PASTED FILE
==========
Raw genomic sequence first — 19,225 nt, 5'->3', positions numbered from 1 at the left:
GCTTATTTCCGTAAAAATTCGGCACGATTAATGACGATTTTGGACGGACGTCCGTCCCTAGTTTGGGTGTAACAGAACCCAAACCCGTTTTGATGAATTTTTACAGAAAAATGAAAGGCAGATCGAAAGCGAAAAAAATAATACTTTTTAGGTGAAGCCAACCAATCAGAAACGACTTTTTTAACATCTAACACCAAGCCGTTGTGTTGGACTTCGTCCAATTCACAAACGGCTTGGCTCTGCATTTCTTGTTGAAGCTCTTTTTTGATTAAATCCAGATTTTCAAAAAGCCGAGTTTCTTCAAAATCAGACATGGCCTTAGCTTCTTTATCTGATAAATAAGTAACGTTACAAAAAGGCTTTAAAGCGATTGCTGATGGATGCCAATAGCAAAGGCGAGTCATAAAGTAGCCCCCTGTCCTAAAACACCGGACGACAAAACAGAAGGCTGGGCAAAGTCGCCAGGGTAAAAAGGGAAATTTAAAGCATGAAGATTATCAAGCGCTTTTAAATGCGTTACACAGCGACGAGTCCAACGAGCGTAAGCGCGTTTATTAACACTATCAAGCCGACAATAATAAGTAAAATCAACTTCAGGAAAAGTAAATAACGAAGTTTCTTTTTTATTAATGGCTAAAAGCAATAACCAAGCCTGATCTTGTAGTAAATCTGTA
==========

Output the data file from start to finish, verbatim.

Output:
Raw genomic sequence first — 19,225 nt, 5'->3', positions numbered from 1 at the left:
GCTTATTTCCGTAAAAATTCGGCACGATTAATGACGATTTTGGACGGACGTCCGTCCCTAGTTTGGGTGTAACAGAACCCAAACCCGTTTTGATGAATTTTTACAGAAAAATGAAAGGCAGATCGAAAGCGAAAAAAATAATACTTTTTAGGTGAAGCCAACCAATCAGAAACGACTTTTTTAACATCTAACACCAAGCCGTTGTGTTGGACTTCGTCCAATTCACAAACGGCTTGGCTCTGCATTTCTTGTTGAAGCTCTTTTTTGATTAAATCCAGATTTTCAAAAAGCCGAGTTTCTTCAAAATCAGACATGGCCTTAGCTTCTTTATCTGATAAATAAGTAACGTTACAAAAAGGCTTTAAAGCGATTGCTGATGGATGCCAATAGCAAAGGCGAGTCATAAAGTAGCCCCCTGTCCTAAAACACCGGACGACAAAACAGAAGGCTGGGCAAAGTCGCCAGGGTAAAAAGGGAAATTTAAAGCATGAAGATTATCAAGCGCTTTTAAATGCGTTACACAGCGACGAGTCCAACGAGCGTAAGCGCGTTTATTAACACTATCAAGCCGACAATAATAAGTAAAATCAACTTCAGGAAAAGTAAATAACGAAGTTTCTTTTTTATTAATGGCTAAAAGCAATAACCAAGCCTGATCTTGTAGTAAATCTGTA